The number of countries where Jewish people are mistreated is at a seven-year high.
According to the Pew Research Center, about a quarter of the world’s countries are still struggling to respect the religious minorities living with their borders. Jews have had it especially hard.
Harassment of Jewish people was reported in 77 countries in 2013, the latest year for which data is available. That’s up from 71 countries in 2012.
The Pew Center’s annual study looked 198 countries and self-administering territories for evidence of two types of religious restrictions. Governmental restrictions happen when a country tries to control specific religious groups or enacts discriminatory laws. The second type of restriction involves social hostilities, which are committed by individuals or groups and range from vandalism to violent assaults.
Christians are more likely to experience harassment by some level of the government. Jews, who make up 0.2 percent of the world’s population, were more likely to be harassed by individuals or groups.
The anti-Semitic sentiment was particularly widespread in Europe. Out of the region’s 45 countries, Jews faced harassment in 34.
The threats were both verbal and physical. In the city of Pinto in Spain, vandals painted a large swastika on a bullring and scrawled in the words, “Hitler was right.” In Norway, a popular newspaper sparked outrage by printing a cartoon that poked fun at the practice of ritual circumcision.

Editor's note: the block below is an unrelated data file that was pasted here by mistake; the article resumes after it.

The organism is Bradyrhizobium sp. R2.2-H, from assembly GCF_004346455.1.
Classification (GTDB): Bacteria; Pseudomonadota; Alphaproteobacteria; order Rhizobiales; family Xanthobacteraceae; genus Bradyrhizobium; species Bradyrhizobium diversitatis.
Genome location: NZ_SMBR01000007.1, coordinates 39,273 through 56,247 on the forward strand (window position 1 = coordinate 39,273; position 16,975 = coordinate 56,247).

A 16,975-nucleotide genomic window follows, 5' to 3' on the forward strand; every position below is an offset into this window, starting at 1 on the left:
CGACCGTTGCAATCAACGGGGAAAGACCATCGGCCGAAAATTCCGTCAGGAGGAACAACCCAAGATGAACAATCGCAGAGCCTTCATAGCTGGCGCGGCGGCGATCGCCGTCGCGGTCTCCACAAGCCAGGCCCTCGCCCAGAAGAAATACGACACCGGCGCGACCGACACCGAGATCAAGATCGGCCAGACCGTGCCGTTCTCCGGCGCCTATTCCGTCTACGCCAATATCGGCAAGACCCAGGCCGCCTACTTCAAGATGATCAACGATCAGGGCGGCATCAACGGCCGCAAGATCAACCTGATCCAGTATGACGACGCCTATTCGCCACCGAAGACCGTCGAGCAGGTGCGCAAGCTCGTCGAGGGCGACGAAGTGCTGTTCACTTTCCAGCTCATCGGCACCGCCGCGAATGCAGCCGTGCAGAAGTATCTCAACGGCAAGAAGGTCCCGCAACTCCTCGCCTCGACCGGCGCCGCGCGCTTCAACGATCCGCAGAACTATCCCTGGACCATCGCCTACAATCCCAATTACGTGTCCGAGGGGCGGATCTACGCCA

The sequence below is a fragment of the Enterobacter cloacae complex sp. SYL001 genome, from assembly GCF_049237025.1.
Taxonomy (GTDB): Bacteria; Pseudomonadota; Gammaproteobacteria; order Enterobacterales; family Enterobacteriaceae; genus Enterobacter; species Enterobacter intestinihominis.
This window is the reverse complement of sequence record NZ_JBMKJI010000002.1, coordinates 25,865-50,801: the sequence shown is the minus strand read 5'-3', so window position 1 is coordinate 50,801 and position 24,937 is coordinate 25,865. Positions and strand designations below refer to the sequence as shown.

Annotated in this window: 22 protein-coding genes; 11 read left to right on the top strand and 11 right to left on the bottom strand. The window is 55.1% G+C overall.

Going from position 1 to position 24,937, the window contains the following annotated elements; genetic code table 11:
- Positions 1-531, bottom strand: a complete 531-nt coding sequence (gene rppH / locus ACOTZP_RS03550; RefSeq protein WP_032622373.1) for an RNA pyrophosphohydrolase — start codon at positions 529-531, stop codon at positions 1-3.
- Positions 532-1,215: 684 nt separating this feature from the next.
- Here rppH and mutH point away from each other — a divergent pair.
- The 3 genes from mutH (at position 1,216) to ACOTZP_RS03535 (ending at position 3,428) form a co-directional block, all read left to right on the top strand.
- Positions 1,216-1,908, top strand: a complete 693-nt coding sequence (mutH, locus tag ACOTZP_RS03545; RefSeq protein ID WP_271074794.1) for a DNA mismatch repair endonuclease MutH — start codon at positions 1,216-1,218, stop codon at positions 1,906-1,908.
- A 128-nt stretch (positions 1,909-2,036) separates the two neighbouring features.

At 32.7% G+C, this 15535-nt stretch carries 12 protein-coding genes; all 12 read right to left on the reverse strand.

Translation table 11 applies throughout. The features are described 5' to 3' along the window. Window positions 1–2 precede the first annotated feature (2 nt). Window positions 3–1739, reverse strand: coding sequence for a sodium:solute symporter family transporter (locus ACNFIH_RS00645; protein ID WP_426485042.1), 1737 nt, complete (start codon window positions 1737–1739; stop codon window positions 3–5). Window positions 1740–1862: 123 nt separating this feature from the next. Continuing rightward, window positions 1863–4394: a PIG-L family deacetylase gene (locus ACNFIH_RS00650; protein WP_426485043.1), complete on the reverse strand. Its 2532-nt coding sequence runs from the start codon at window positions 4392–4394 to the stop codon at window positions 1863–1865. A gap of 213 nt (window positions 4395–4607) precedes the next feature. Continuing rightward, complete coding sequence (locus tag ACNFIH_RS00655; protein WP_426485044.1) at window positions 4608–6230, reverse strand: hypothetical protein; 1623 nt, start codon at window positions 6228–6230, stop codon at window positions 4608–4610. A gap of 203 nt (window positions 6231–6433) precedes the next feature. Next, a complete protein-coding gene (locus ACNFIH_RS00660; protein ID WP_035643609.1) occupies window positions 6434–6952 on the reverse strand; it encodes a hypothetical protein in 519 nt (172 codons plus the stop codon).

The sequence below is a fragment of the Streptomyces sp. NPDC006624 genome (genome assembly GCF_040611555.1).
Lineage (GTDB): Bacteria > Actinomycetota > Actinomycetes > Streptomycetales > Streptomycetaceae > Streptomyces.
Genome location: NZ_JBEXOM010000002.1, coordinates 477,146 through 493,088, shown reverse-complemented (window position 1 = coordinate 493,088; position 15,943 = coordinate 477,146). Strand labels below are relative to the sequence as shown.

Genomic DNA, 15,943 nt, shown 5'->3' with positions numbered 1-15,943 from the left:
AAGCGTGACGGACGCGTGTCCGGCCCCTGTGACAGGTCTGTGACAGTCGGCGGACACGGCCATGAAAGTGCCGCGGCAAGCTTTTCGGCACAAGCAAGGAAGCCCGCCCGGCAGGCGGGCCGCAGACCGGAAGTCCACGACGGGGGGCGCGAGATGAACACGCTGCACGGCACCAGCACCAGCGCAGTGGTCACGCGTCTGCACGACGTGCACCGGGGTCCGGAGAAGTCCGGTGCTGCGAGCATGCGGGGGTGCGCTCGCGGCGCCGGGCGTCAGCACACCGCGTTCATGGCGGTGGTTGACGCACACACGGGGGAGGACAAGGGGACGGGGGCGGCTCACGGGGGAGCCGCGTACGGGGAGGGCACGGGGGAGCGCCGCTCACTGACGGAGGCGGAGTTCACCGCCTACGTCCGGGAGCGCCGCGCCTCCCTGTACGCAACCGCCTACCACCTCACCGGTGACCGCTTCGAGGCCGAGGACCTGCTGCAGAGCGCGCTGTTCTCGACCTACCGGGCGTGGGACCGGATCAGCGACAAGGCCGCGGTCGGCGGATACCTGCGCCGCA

France is home to Europe’s largest Jewish population and its citizens are increasingly worried about anti-Semitism. About 7,000 resettled in Israel in 2014, the AP reports. Recently, vandals caused damage to hundreds of graves at a Jewish cemetery in eastern France.
The results of the survey don’t surprise Rabbi Abraham Cooper, the associate dean of the U.S.-based Jewish human rights organization Simon Wiesenthal Center. Early last year, his organization released a CombatHate mobile application that lets high school students report incidents of anti-Semitism when they happen in person or online. A college version of the app was released last fall. The reports are filtered by the Simon Wiesenthal Center, which works with local law enforcement or schools to help resolve any issues.
No arrests have been made so far, but the app has led to several interventions and the removal of anti-Semitic content online.
“We’re sorry that we have to have this app at all, but this is the reality on the ground,” Cooper told HuffPost. “While every [country] has their own unique set of reasons why these things are happening, there’s no question that this…